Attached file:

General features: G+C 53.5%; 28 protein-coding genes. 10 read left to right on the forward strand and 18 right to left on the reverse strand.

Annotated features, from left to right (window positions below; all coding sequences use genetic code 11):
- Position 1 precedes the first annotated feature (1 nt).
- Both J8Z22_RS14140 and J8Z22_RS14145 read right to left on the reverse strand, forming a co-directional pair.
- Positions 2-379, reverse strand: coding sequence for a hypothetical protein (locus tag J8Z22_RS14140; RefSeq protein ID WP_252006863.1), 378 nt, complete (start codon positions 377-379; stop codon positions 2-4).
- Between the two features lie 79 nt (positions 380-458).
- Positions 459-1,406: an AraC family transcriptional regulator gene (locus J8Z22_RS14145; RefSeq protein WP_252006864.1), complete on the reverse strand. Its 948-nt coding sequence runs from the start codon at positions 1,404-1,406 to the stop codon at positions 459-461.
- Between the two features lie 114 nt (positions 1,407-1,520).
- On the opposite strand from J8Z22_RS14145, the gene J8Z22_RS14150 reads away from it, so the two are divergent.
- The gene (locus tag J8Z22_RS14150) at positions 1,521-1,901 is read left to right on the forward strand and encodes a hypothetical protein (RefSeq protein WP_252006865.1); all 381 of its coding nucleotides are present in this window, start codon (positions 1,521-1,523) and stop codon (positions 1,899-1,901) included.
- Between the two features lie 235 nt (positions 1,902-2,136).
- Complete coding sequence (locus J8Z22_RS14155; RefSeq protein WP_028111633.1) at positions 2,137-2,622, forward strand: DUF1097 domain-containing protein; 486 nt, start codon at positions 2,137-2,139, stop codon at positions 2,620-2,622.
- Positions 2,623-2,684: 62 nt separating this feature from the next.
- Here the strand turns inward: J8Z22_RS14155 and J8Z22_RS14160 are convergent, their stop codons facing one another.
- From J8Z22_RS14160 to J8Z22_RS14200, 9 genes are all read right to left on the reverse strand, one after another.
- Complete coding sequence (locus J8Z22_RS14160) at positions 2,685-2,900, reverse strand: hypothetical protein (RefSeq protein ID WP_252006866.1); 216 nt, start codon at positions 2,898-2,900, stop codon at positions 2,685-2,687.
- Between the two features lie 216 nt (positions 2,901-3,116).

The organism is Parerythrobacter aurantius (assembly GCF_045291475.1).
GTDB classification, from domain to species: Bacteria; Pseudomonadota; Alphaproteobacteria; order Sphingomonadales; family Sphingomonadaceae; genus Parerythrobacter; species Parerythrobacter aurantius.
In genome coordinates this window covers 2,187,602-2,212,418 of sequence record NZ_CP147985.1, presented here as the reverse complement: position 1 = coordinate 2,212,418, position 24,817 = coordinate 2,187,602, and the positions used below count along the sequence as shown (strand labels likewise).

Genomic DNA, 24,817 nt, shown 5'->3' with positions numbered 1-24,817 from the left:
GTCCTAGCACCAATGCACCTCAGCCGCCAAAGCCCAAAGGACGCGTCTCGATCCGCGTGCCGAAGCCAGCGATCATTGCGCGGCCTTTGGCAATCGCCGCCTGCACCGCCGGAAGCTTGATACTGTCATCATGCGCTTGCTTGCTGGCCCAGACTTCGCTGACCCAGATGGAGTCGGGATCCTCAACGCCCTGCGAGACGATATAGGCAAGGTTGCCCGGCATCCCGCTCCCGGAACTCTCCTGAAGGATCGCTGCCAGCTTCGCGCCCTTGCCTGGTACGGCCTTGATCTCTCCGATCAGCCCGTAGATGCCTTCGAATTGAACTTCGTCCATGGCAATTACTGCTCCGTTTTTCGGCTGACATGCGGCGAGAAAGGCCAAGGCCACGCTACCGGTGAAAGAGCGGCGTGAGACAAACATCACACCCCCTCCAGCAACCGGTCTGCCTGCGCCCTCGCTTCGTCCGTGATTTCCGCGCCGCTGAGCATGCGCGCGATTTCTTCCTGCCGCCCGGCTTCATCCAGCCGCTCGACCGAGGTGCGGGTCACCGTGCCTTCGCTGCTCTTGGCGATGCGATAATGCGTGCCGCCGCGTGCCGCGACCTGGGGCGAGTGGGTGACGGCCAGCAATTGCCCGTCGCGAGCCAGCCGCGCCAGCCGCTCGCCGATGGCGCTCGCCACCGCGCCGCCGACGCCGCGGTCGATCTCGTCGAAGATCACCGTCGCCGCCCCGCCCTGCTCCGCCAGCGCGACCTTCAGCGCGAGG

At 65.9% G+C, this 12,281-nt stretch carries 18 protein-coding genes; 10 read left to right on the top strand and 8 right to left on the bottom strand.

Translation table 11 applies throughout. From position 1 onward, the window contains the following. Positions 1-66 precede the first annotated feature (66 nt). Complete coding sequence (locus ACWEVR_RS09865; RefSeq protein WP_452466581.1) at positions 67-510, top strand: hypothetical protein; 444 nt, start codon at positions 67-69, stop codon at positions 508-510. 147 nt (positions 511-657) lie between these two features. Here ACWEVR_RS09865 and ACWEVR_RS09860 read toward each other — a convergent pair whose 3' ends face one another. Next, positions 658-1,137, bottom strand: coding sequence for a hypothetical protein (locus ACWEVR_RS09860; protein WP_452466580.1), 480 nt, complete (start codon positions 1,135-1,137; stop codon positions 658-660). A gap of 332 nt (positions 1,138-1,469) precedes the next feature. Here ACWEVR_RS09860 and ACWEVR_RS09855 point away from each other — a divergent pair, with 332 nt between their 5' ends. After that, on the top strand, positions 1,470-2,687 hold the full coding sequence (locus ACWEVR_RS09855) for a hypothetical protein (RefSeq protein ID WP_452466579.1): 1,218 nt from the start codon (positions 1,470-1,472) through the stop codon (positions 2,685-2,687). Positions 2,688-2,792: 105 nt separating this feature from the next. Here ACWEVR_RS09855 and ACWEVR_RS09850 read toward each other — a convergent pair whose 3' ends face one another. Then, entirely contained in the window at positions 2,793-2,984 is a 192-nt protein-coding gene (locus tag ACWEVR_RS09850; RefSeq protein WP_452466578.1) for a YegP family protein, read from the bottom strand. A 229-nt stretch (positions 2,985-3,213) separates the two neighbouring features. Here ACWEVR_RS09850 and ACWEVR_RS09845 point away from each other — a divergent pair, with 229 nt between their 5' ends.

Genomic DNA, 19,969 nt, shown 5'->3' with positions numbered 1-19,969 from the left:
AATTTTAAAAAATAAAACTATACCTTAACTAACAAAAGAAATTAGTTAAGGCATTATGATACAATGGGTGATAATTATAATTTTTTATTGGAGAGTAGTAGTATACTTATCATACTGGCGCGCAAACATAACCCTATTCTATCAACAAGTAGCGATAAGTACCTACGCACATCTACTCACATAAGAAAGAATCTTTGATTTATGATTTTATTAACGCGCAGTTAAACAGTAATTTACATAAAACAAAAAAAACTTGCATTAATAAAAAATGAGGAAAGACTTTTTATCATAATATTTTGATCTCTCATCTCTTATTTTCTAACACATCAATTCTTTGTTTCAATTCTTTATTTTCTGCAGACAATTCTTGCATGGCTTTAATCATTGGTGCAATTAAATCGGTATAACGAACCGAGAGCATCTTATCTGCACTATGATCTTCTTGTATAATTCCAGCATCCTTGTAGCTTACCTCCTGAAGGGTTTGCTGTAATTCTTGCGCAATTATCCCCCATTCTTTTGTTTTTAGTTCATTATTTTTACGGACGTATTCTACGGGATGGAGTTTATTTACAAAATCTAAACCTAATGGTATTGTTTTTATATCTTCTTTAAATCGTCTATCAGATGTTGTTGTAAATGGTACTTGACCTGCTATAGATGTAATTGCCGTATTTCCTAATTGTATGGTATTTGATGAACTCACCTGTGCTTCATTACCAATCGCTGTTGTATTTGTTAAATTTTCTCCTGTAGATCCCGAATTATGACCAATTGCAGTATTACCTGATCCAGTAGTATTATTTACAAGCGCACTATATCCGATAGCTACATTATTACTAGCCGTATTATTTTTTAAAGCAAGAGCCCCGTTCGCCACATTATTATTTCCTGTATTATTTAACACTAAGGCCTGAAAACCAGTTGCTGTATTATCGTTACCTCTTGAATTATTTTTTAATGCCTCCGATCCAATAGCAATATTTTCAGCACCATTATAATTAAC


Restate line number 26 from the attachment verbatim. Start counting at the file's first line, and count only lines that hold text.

AATTTTAAAAAATAAAACTATACCTTAACTAACAAAAGAAATTAGTTAAGGCATTATGATACAATGGGTGATAATTATAATTTTTTATTGGAGAGTAGTAGTATACTTATCATACTGGCGCGCAAACATAACCCTATTCTATCAACAAGTAGCGATAAGTACCTACGCACATCTACTCACATAAGAAAGAATCTTTGATTTATGATTTTATTAACGCGCAGTTAAACAGTAATTTACATAAAACAAAAAAAACTTGCATTAATAAAAAATGAGGAAAGACTTTTTATCATAATATTTTGATCTCTCATCTCTTATTTTCTAACACATCAATTCTTTGTTTCAATTCTTTATTTTCTGCAGACAATTCTTGCATGGCTTTAATCATTGGTGCAATTAAATCGGTATAACGAACCGAGAGCATCTTATCTGCACTATGATCTTCTTGTATAATTCCAGCATCCTTGTAGCTTACCTCCTGAAGGGTTTGCTGTAATTCTTGCGCAATTATCCCCCATTCTTTTGTTTTTAGTTCATTATTTTTACGGACGTATTCTACGGGATGGAGTTTATTTACAAAATCTAAACCTAATGGTATTGTTTTTATATCTTCTTTAAATCGTCTATCAGATGTTGTTGTAAATGGTACTTGACCTGCTATAGATGTAATTGCCGTATTTCCTAATTGTATGGTATTTGATGAACTCACCTGTGCTTCATTACCAATCGCTGTTGTATTTGTTAAATTTTCTCCTGTAGATCCCGAATTATGACCAATTGCAGTATTACCTGATCCAGTAGTATTATTTACAAGCGCACTATATCCGATAGCTACATTATTACTAGCCGTATTATTTTTTAAAGCAAGAGCCCCGTTCGCCACATTATTATTTCCTGTATTATTTAACACTAAGGCCTGAAAACCAGTTGCTGTATTATCGTTACCTCTTGAATTATTTTTTAATGCCTCCGATCCAATAGCAATATTTTCAGCACCATTATAATTAAC